In response to the new Rock and Roll Hall of Fame exhibit featuring “iconic” Beyoncé costumes, New York Times critic Vanessa Friedman argues that although Beyoncé may be a pop culture icon, she doesn’t actually merit the title of “fashion icon.”
Friedman admits that at first this may seem like a “blasphemous” statement. NO ONE challenges the Beygency — she should sleep with one eye open from now on. But as much as you may want to disagree with her, Friedman does make some interesting points. She goes on to say that Beyoncé lacks CFDA accolades (unlike Rihanna), she has yet to “spark” any trends and the products she endorses (which are few) don’t fly off shelves. Furthermore, her own brand, House of Deréon, is practically defunct.
The Cut‘s rebuttal: “Why Would Fashion’s Biggest Critic Slam Beyoncé?” points out that Beyoncé has, in fact, had commercial fashion success, and the “freakum dress” should never be forgotten. I would also add that I have a burning desire for a “NO ANGEL” sweatshirt from the Beyoncé shop. At the end of the day, while she may not be a fashion “icon” per se, Beyoncé has no doubt projected a strong, admirable sense of style.
Before taking any sides though, we first have to ask what makes someone a style icon? The Cut posits:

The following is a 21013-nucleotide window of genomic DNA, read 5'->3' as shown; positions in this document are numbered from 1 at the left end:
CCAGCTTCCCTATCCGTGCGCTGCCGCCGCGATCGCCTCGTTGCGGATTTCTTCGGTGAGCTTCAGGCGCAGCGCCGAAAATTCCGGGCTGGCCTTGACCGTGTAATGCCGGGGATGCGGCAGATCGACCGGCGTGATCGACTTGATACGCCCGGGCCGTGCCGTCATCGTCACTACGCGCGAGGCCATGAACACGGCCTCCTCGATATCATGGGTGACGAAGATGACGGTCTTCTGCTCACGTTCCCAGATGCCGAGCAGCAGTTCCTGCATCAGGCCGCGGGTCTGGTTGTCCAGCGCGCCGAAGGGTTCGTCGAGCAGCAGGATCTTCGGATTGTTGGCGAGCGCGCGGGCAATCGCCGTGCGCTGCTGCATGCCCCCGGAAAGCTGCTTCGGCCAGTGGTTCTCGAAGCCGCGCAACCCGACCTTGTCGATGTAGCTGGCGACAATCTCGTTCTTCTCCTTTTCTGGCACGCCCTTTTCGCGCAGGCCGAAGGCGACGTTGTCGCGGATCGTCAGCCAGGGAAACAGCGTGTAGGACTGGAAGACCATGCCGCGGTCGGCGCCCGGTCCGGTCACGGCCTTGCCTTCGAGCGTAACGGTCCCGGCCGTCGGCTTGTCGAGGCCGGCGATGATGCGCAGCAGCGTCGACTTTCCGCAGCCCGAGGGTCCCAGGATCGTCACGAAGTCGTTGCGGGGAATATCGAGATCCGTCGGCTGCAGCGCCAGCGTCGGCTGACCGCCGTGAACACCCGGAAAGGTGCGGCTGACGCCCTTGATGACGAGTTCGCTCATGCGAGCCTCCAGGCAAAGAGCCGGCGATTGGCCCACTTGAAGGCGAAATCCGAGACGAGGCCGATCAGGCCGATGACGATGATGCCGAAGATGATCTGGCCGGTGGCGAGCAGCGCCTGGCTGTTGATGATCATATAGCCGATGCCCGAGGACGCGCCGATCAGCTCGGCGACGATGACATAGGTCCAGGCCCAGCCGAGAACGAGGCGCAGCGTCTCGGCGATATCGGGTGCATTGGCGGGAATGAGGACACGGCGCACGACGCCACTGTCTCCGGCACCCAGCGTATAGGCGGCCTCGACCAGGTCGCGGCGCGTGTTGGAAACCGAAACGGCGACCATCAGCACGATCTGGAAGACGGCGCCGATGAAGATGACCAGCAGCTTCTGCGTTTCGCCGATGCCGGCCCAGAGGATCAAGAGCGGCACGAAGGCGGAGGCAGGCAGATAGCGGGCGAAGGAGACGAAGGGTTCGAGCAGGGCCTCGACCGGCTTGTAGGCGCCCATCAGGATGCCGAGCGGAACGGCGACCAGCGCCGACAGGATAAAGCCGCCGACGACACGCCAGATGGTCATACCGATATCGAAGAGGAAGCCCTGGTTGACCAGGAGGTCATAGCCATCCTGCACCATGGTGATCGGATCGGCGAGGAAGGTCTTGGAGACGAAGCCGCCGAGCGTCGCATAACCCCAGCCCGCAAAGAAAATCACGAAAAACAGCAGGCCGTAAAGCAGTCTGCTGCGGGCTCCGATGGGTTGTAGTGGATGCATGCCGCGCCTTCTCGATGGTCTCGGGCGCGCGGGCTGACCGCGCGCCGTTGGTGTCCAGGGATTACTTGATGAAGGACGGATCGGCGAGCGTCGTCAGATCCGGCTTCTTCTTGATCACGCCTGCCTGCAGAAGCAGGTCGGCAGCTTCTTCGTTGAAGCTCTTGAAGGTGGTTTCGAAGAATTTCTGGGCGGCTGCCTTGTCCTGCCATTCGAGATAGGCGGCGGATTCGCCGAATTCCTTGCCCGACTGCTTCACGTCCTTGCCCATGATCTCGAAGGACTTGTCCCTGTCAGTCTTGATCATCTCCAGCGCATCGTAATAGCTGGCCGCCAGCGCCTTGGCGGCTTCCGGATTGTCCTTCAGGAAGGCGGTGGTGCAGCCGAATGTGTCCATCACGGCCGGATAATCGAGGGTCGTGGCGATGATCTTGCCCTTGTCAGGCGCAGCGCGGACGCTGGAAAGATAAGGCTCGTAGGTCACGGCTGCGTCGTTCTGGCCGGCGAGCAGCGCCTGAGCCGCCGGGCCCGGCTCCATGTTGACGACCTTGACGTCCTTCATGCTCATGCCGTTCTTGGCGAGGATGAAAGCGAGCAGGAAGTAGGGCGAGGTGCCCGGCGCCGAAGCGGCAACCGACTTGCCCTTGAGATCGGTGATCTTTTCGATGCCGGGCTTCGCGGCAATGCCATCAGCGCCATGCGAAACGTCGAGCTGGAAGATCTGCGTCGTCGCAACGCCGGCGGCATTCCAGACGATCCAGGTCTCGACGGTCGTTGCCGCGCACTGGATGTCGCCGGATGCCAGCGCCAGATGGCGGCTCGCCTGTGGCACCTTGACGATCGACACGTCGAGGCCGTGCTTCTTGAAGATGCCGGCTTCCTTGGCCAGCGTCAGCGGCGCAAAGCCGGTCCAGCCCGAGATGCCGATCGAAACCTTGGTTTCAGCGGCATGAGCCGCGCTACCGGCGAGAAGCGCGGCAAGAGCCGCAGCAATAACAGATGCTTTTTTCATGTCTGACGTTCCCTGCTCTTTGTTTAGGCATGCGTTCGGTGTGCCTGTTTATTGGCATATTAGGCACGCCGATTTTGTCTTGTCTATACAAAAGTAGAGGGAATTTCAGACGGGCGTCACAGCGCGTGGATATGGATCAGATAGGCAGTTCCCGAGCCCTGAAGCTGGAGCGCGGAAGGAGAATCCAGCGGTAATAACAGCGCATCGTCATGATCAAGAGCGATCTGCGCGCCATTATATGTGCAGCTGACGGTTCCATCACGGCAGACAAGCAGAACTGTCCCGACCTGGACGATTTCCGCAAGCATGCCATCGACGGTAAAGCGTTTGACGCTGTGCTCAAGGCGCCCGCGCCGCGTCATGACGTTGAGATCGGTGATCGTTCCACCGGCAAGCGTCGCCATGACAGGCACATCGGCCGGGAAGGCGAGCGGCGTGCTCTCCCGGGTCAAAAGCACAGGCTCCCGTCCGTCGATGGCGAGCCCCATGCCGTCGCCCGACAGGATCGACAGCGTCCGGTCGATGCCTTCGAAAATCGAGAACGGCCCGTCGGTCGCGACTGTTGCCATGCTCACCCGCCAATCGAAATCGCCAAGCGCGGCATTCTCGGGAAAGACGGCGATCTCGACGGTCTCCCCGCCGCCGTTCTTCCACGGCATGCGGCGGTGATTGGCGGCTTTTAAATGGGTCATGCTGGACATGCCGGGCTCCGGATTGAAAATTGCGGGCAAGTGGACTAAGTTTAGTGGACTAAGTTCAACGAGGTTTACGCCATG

The definition of “fashion icon” should stop being so narrow and as inaccessible as it is these days. It should be about more than just wearing the most avant-garde or fresh-off-the-runway looks.
We agree that the term “fashion icon” should extend beyond the realm of celebrity. It is important to remember that at its root, the word “icon” refers to the representation of a common symbol. Reverence is implied, but if someone’s style embodies any cultural zeitgeist, then they can be considered an icon.
That being said, amazing personal style doesn’t automatically make your next door neighbor an “icon,” since he/she isn’t publicly known. (Unless, of course, your neighbor is Jenna Lyons.)
While celebrities make a conscious effort to shape our culture, it is also possible to be what we call an “accidental” style icon: someone whose personal style is effortlessly enviable. Take someone like Amelia Earhart, whose style remains iconic, yet she had other things on her mind besides getting dressed in the morning. Gloria Steinem is another perfect example.
Contemporary fashion icons are a different breed though — social media and the Internet make it much easier to have just 15 minutes of icon fame. And behind every celebrity is a celebrity stylist, so is it possible to be a truly authentic style icon anymore?
The same way that the rise of secularism birthed an alternative to iconographic art, one could argue that the elite title of fashion icon faces the same fate. Do we really invest emotionally in icons anymore? Do we need them? If Beyoncé — the untouchable demigodess of popular culture — is subject to a deposition of icon status, then perhaps there’s room in the Rock and Roll Hall of Fame for us mere mortals.
Image via the New York Times